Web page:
“The classroom-based experiments are to take what we learn in the laboratory and build interventions for improving sleep habits while students are actually taking organic chemistry,” Scullin said. “The idea is to give things like sleep education, provide incentives for sticking to consistent bedtimes and see if students will actually change their sleep behaviors. And then further, if you improve sleep, do you improve academic outcomes? Do they do better on a quiz that week or on cumulative tests later on?”
Further steps in the study will examine achievement gaps based on gender and ethnicity, and the possibilities that better sleep could narrow those gaps.
“It’s exciting stuff that we’ve been building to for years now, and I’m so thrilled that NSF is supporting this for another five years.”
For Scullin, as well as other NSF grant winners, there’s another angle to the award—an educational piece that impacts students and non-students alike, potentially far beyond campus borders.
Scullin’s grant will fund the formation of a permanent sleep exhibit at Baylor University’s Sue and Frank Mayborn Natural Science and Cultural History Museum Complex
. The exhibit will contain a modern kiosk with interactive information for both children and adults on how sleep impacts the brain, sleep pledges to encourage visitors to get better sleep and, potentially, an interactive sleep education video game.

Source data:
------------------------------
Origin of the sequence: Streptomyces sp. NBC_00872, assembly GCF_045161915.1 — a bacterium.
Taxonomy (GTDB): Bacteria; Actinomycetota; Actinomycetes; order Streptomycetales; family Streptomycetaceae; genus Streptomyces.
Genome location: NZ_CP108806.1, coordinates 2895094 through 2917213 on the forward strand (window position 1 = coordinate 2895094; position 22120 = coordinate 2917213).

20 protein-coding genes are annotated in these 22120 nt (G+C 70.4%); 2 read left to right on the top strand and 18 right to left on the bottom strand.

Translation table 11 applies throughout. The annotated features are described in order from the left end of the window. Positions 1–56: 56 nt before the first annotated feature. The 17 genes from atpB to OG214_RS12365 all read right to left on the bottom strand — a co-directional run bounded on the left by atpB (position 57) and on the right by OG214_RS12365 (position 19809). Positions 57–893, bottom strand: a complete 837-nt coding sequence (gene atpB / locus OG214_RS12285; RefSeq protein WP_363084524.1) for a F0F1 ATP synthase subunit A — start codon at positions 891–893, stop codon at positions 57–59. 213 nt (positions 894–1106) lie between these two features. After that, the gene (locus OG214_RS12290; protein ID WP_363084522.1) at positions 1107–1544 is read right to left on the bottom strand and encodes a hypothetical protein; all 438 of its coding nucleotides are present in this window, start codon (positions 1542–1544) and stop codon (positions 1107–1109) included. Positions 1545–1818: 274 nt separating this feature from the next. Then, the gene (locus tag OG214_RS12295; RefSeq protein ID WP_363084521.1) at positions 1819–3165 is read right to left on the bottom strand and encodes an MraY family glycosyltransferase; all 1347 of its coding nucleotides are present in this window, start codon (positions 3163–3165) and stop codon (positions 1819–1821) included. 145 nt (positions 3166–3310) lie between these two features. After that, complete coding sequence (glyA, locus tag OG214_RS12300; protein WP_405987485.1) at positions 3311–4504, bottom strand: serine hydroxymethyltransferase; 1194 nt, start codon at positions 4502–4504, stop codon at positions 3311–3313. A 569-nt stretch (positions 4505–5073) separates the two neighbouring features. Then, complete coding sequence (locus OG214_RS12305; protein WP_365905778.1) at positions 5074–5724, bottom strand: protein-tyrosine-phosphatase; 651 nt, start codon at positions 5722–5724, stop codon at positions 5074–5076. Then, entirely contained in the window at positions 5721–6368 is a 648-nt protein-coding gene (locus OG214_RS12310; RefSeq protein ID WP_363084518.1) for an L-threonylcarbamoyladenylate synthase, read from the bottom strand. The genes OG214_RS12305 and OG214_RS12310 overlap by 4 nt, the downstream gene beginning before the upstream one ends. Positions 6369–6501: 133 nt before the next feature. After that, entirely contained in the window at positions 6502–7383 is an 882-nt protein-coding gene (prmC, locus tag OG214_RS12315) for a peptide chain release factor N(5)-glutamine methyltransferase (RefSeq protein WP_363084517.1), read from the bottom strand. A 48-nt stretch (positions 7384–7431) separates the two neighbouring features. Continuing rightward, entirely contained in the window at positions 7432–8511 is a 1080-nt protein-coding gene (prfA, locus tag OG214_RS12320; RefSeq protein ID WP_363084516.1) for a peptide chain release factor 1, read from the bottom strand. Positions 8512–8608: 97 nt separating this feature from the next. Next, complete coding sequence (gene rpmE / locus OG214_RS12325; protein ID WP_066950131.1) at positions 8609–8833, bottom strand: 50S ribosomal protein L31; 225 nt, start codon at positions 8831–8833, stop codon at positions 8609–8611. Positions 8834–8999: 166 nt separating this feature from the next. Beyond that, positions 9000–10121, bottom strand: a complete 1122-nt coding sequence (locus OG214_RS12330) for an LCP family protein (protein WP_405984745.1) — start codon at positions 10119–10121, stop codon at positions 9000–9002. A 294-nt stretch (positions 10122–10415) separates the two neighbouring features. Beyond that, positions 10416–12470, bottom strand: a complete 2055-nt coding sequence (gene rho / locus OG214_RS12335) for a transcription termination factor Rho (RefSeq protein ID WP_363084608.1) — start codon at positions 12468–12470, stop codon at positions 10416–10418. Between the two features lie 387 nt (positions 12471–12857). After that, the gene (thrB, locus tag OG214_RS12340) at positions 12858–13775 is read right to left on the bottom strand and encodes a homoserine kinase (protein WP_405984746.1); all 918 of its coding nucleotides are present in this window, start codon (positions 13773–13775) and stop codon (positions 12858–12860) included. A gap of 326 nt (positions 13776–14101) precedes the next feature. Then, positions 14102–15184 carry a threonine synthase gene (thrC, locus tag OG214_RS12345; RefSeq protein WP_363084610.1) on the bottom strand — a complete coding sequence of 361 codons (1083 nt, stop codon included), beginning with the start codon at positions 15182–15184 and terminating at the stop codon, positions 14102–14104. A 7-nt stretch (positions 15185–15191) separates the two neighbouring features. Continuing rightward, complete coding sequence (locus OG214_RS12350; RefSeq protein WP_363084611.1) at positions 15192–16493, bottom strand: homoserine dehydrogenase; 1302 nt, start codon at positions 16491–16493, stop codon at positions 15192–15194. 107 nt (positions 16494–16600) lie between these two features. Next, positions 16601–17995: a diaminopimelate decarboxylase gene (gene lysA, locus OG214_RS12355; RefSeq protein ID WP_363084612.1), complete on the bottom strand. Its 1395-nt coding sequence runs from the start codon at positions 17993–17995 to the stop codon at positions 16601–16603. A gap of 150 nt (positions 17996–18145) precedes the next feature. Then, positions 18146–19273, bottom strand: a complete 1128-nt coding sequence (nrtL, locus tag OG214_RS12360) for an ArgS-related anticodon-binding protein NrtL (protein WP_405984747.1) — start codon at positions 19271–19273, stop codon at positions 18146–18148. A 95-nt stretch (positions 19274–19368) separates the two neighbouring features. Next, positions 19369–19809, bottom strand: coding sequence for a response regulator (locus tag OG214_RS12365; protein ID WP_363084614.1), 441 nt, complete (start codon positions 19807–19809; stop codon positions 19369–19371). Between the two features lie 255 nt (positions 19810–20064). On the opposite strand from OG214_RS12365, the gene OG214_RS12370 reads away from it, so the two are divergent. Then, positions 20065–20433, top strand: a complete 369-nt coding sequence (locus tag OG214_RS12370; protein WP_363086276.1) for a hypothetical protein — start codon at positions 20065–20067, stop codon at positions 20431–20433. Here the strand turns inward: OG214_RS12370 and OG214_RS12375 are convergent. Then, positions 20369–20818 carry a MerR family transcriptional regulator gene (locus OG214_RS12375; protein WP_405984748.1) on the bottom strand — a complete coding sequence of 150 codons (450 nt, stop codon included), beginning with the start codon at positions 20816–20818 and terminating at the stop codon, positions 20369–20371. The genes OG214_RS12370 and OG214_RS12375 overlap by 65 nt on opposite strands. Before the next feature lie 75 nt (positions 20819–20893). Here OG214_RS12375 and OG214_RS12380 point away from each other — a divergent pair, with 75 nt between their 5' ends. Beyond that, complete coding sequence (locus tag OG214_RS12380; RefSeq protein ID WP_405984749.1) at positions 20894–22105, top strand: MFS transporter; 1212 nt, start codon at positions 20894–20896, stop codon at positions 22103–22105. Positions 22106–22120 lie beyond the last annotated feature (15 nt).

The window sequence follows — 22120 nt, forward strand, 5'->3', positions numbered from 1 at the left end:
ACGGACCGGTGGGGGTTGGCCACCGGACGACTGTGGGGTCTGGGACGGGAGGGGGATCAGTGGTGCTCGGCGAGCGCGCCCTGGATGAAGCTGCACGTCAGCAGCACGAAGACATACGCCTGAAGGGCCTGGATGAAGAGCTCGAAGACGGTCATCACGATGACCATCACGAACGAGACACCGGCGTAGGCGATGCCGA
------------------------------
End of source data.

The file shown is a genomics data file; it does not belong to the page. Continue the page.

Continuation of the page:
“We want to do something with a broader reach that can have a significant impact on our community,” Scullin, who led the formation of a temporary exhibit at the Mayborn Museum in the past, said. “We wouldn’t be able to elevate our museum exhibit without five years of funding.”
In the future, he hopes additional funding could be used to take it nationwide—a traveling sleep science exhibit at museums across the country.
Strategic Research Focus
Scullin’s NSF award is a benchmark for research marked by quality, impact and visibility—strategic goals within Illuminate
, Baylor’s strategic vision to reach R1 research status. His award comes at a landmark time for the university, who celebrated this year a school-record four CAREER awards in the spring.
Scullin, who joined the Baylor faculty in 2015 and saw Baylor formalize research goals in the years since, says that strategic university-wide focus helps build research momentum like the University is seeing now.
“It really goes back to the formal strategy of Illuminate—when you bring that candidate out for an interview, you're able to tell them that they are going to have good R1 resources to do their research. They're going to get really good lab space and they're going to get a really good startup package. When you offer those things, you're going to attract really good researchers,” Scullin said.
“And then the cascading effect is, when you’re doing this on a formal basis and you're doing this across departments, then the culture begins to shift to one where really excellent grant-getting scientists want to stay here. They see people around them who are seeking out the best journals are seeking out the biggest grants. They're seeing themselves as part of a team, as part of the culture that's pursuing excellence in research, and awards like these demonstrate that.”